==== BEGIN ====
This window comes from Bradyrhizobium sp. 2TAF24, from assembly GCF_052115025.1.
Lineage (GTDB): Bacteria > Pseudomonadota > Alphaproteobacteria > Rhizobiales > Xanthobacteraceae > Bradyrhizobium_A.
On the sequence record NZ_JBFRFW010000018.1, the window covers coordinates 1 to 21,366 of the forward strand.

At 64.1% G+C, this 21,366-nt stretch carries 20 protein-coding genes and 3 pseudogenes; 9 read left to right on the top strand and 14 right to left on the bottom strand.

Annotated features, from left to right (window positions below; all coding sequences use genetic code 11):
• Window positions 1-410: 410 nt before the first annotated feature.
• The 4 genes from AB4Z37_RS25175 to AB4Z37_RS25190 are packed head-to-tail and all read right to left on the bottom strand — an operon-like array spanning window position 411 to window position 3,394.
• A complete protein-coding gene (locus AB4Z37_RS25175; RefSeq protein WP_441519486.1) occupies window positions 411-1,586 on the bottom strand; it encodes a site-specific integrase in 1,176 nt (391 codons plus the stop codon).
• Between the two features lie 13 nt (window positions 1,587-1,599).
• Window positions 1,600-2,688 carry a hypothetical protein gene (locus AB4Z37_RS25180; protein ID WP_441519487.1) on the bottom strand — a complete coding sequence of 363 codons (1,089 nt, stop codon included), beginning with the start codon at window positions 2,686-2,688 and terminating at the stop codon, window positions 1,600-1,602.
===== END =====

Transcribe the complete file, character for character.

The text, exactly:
This window comes from Bradyrhizobium sp. 2TAF24, from assembly GCF_052115025.1.
Lineage (GTDB): Bacteria > Pseudomonadota > Alphaproteobacteria > Rhizobiales > Xanthobacteraceae > Bradyrhizobium_A.
On the sequence record NZ_JBFRFW010000018.1, the window covers coordinates 1 to 21,366 of the forward strand.

At 64.1% G+C, this 21,366-nt stretch carries 20 protein-coding genes and 3 pseudogenes; 9 read left to right on the top strand and 14 right to left on the bottom strand.

Annotated features, from left to right (window positions below; all coding sequences use genetic code 11):
• Window positions 1-410: 410 nt before the first annotated feature.
• The 4 genes from AB4Z37_RS25175 to AB4Z37_RS25190 are packed head-to-tail and all read right to left on the bottom strand — an operon-like array spanning window position 411 to window position 3,394.
• A complete protein-coding gene (locus AB4Z37_RS25175; RefSeq protein WP_441519486.1) occupies window positions 411-1,586 on the bottom strand; it encodes a site-specific integrase in 1,176 nt (391 codons plus the stop codon).
• Between the two features lie 13 nt (window positions 1,587-1,599).
• Window positions 1,600-2,688 carry a hypothetical protein gene (locus AB4Z37_RS25180; protein ID WP_441519487.1) on the bottom strand — a complete coding sequence of 363 codons (1,089 nt, stop codon included), beginning with the start codon at window positions 2,686-2,688 and terminating at the stop codon, window positions 1,600-1,602.